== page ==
Features of Union Metrics include keyword listening, profile analysis, reporting for social media campaigns, and competitive analysis. Union Metrics is aimed at the sales and marketing front, being strictly a monitoring tool without social media account management included. This is perfect if you are only looking for a social media monitoring tool and want to use other methods to manage your accounts. Union Metrics is still pretty new, but here’s their fledgling YouTube channel.

If This Then That

If This Then That, commonly abbreviated “IFTTT,” is not specifically a social media tool, but it can be used for this purpose and has many other uses as well. It is a free web-based service where you can build applets that trigger on conditions you set.

IFTTT is an imaginative creation that works sort of like an automated personal assistant to watch social media channels and set up automated actions through APIs. As the name implies, it’s a natural tool for anyone with programming experience. IFTTT is flexible enough that it’s also deployed in home automation. It’s a smart tool for building custom Internet bots and the price is unbeatable, but it may not be the right-size tool for every job. Visit IFTTT’s YouTube for tutorials and use cases.

Honorable Mentions:

Not all social media monitoring needs to be done from an app. Here are a couple of quick tools you may find useful for spot market research:

  • BoardReader – A search engine that only searches discussion forums. Very handy to cut out all other sources and see the “word on the street.”
  • Social Mention – A search engine and analysis tool that only searches social media feeds. It gives you link results plus some simple sentiment analysis. Too good to be free for long!
  • Google Alerts – Google itself can monitor the web for you and send you an email notification whenever a subject comes up, set to your filtered specifications. Also free.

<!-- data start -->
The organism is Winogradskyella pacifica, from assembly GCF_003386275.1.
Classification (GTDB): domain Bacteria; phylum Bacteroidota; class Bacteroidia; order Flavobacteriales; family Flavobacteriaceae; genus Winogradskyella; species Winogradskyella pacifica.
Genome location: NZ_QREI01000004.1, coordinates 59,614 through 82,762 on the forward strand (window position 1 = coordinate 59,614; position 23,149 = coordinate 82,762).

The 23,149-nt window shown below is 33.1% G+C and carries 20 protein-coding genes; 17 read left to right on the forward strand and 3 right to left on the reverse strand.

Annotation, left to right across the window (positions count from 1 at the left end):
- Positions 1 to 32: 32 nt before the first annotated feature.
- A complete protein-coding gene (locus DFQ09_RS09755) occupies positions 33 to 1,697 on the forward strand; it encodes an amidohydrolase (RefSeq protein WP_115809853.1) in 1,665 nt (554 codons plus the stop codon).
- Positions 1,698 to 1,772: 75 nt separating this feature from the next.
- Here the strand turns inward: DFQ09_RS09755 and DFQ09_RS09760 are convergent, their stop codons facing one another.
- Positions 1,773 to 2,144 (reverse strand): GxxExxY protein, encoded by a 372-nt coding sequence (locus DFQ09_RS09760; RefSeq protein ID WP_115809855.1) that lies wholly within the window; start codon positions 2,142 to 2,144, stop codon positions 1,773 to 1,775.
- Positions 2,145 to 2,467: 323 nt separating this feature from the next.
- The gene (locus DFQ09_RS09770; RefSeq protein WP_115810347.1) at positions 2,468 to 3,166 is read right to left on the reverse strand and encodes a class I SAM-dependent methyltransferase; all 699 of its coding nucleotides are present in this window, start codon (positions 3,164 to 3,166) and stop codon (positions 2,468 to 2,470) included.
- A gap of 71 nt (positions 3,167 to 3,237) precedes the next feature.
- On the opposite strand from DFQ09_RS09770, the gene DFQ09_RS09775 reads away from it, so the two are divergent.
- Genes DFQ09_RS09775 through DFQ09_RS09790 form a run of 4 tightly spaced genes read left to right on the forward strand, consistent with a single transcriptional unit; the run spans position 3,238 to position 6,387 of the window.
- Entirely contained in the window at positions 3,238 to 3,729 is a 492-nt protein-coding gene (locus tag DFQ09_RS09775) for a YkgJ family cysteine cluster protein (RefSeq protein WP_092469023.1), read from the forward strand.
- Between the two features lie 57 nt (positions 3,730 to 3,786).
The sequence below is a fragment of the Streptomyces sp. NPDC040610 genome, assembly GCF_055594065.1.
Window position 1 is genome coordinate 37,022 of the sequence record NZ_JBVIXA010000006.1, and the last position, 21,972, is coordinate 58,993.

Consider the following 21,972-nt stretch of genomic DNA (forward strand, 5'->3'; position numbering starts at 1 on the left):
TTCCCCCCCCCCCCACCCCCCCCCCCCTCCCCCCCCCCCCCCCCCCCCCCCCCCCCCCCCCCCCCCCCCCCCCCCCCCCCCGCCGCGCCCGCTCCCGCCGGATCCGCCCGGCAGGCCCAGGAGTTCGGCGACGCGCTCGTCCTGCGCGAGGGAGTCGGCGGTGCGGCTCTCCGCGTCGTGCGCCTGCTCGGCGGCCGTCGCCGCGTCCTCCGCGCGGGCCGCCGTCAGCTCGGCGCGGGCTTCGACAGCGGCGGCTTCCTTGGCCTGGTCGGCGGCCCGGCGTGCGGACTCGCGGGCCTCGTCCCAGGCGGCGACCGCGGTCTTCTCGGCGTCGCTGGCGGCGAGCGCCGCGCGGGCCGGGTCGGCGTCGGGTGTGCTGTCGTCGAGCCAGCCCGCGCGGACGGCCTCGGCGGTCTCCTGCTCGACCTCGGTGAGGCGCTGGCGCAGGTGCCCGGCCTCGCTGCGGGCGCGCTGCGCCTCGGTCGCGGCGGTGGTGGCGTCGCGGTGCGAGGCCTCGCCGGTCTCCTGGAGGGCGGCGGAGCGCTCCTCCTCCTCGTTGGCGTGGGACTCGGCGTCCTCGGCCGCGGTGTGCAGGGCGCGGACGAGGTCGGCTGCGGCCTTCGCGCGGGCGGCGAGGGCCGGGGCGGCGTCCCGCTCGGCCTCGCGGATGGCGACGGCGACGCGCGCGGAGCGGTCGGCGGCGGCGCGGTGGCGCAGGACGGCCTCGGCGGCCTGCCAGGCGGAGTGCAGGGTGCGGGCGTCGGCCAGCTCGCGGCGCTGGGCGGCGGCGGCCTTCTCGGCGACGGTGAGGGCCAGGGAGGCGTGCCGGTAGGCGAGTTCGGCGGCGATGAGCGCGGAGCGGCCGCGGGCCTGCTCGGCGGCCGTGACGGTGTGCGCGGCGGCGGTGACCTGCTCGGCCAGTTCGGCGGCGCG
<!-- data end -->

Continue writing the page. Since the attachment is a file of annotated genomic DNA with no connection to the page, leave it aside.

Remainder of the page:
Your Brand Reputation Affects Future Enrollment

As we point out frequently, students do not decide to attend a specific college in one day. They consider what they want to study, how far they want to move from home, how much they can afford to spend, and what career path they want to take. While they do all this soul-searching, they’re prone to discuss their decision process with their social media peers, and secondarily with their relatives or coworkers.

To get some insight into this decision process, try searching for query phrases such as “what university…,” “which college is best for…,” “what courses should I take for…,” and such.

At the same time, young people are adept at Google themselves. They will search to see if others have asked similar questions and what their answers were. There is a wealth of college discussion out there, especially considering that academics were the first to adopt the Internet. Academic Internet culture even shaped some of its earliest slang, such as “Eternal September.” That gives you an idea of how long students have been conversing on the Internet.

Potential students will also visit your school’s website to scrutinize it. They will read through your staff blogs, take virtual video tours, peruse your social media channels, and try to find out from people on your campus what life there is like. Student ambassadors are a useful marketing strategy, and they can assist in shaping your online reputation as well.